In the last post we saw that the ability to think critically requires that we have enough self-control to resist our initial gut reactions. This allows us time to root out any biases or distortions that may be obstructing our thinking. Unfortunately, sometimes we simply fail to entertain the notion that we have biases, especially if we are not used to thinking about how we are thinking—a skill referred to as metacognition.
In other cases, we may know biases are possible but (of course) we don't have any. And we "know" this because we believe we're capable of recognizing our biases even though our personal history may be replete with proof that we are not. For instance, let's say "Jane" has a bias toward expecting the worst of others. In nine encounters out of ten, the worst doesn't actually happen, but Jane is unable to apply that experience to changing her view of the people in her life. She misses the clues in her own daily experience that should help her see that her thinking processes are skewed: that she has a deep-seated bias operating. This bias is probably hurting many of her relationships. And even though she may be aware that biases in her thinking are possible, this one completely eludes her—a state of affairs which has been called metacognitive dissonance.
This failure of metacognition, operating together with an array of potential thinking distortions, is believed to be at the heart of many mental health issues, including a state researchers are beginning to call pathological altruism. A pathological altruist has been defined by researcher Barbara Oakley (along with other experts who are pioneering this new area of study) as, "a person who sincerely engages in what he or she intends to be altruistic acts, but who harms the very person or group he or she is trying to help, often in unanticipated fashion; or harms others; or irrationally becomes a victim of his or her own altruistic actions" (Oakley et al., 2012, p. 4).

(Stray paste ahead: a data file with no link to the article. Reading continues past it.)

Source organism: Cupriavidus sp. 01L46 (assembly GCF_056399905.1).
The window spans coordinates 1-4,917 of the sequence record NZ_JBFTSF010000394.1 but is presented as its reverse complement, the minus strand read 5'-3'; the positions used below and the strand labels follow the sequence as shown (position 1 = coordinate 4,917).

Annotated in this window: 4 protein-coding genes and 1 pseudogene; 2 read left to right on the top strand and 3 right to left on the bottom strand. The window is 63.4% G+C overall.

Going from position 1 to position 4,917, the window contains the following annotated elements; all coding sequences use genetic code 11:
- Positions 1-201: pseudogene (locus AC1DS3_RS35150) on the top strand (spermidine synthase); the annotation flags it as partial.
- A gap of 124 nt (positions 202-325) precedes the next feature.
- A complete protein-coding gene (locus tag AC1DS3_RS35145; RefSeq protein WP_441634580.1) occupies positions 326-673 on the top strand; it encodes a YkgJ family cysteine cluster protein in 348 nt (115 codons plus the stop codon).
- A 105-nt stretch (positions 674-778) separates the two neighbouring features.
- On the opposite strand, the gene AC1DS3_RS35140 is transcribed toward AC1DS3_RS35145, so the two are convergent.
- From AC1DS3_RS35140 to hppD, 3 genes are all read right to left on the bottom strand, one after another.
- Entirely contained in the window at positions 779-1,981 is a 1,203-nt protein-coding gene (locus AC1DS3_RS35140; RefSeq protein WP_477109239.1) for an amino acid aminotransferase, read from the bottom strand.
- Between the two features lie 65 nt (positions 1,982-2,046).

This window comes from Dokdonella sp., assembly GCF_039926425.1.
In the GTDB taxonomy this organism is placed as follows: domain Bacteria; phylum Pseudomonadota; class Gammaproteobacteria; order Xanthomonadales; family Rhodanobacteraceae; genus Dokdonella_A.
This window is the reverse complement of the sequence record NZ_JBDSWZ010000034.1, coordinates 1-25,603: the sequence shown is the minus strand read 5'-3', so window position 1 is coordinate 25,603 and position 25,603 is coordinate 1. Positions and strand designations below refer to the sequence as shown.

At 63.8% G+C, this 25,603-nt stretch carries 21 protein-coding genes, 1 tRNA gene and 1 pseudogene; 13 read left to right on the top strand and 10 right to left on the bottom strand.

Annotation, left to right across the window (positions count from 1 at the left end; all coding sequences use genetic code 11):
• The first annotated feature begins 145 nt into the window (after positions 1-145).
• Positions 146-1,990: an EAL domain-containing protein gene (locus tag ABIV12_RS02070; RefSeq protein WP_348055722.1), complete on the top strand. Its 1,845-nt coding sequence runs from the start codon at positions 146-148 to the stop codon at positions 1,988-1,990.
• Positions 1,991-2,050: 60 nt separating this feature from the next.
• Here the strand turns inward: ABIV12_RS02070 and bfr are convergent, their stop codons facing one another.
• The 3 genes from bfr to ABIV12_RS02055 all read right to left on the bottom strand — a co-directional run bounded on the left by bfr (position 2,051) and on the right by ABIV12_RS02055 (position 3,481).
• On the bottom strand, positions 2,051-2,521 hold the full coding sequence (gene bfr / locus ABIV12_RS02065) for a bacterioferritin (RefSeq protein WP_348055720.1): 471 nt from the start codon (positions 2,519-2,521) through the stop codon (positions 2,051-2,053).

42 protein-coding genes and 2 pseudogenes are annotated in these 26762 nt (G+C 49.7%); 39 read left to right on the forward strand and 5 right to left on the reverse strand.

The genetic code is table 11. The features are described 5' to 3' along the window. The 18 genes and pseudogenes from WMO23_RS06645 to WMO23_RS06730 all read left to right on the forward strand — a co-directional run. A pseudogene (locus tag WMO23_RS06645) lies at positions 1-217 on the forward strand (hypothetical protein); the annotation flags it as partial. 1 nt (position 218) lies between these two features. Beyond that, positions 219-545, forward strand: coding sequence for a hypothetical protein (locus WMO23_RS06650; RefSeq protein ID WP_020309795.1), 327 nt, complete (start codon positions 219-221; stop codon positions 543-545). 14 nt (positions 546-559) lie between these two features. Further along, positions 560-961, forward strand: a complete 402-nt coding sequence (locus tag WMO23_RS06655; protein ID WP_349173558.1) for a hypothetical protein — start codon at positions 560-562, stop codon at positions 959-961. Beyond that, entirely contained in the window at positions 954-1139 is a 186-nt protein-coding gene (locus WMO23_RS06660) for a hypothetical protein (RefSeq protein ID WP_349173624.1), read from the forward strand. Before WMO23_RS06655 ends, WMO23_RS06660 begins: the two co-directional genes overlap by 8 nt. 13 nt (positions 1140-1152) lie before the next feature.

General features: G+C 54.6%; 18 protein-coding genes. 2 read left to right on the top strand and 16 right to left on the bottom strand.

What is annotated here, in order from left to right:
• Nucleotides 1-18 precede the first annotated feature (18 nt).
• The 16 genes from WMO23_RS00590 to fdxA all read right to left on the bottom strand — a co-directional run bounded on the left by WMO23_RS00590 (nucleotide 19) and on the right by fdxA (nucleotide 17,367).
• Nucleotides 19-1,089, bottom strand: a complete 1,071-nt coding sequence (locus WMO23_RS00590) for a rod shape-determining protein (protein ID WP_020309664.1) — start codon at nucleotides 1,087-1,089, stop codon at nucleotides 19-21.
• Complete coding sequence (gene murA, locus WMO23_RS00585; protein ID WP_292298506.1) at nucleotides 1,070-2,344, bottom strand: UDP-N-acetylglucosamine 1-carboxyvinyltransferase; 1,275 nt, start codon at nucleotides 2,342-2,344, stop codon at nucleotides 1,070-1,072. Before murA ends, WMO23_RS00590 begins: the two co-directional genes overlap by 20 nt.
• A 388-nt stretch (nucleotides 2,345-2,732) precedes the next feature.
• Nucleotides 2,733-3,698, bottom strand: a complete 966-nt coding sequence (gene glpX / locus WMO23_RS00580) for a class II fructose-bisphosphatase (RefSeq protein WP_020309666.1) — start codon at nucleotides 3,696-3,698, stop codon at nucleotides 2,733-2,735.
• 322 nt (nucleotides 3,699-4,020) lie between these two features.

Our example, Jane, may fall prey to pathological altruism in feeling as though she needs to step in and "help" everyone around her since no one is capable of performing up to her standards. As a result, her children may never learn to clean their own rooms, her husband may lose the motivation to participate in family planning and decision making, and her friends may stop offering to help in the kitchen after her dinner parties. To all appearances, Jane is a paragon of self-sacrifice, but there's a dark side to her helpfulness: she has created a situation that is potentially harmful to herself as well as to her family.
Of course, Jane's situation is relatively mild in comparison to that of some other pathological altruists one might meet. According to researchers, the potential results of pathological altruism might include animal hoarding, eating disorders, suicide bombings, dictatorships or genocide.
Can the human brain really be so susceptible to self-delusion that some of the world's worst problems can be traced to a mistaken belief in motivations of altruism? Do we know any pathological altruists personally? Ourselves, perhaps? (And before any of us instinctively answers "no" to that last question, we may want to resist that initial impulse long enough to reconsider the concept of metacognitive dissonance.)
Oakley, B., Knafo, A. and McGrath, M. (2012). Pathological Altruism—An Introduction. In B. Oakley, A. Knafo, G. Madhaven, & D. S. Wilson (Eds.), Pathological Altruism (pp. 77-93). New York: Oxford University Press.